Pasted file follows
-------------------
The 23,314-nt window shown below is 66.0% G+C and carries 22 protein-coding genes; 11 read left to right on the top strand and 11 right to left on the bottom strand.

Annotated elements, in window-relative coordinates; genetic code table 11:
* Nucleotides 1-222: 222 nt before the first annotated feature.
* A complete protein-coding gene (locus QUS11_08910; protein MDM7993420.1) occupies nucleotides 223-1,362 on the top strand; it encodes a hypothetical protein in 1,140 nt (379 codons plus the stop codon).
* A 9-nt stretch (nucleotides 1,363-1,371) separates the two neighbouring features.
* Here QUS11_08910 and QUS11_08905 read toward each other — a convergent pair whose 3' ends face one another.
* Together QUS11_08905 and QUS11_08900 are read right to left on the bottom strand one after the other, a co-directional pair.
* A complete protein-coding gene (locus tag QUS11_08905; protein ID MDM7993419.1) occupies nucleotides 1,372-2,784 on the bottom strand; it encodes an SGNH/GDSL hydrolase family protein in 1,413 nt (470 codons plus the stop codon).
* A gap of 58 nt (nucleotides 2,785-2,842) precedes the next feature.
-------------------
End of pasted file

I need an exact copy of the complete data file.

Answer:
The 23,314-nt window shown below is 66.0% G+C and carries 22 protein-coding genes; 11 read left to right on the top strand and 11 right to left on the bottom strand.

Annotated elements, in window-relative coordinates; genetic code table 11:
* Nucleotides 1-222: 222 nt before the first annotated feature.
* A complete protein-coding gene (locus QUS11_08910; protein MDM7993420.1) occupies nucleotides 223-1,362 on the top strand; it encodes a hypothetical protein in 1,140 nt (379 codons plus the stop codon).
* A 9-nt stretch (nucleotides 1,363-1,371) separates the two neighbouring features.
* Here QUS11_08910 and QUS11_08905 read toward each other — a convergent pair whose 3' ends face one another.
* Together QUS11_08905 and QUS11_08900 are read right to left on the bottom strand one after the other, a co-directional pair.
* A complete protein-coding gene (locus tag QUS11_08905; protein ID MDM7993419.1) occupies nucleotides 1,372-2,784 on the bottom strand; it encodes an SGNH/GDSL hydrolase family protein in 1,413 nt (470 codons plus the stop codon).
* A gap of 58 nt (nucleotides 2,785-2,842) precedes the next feature.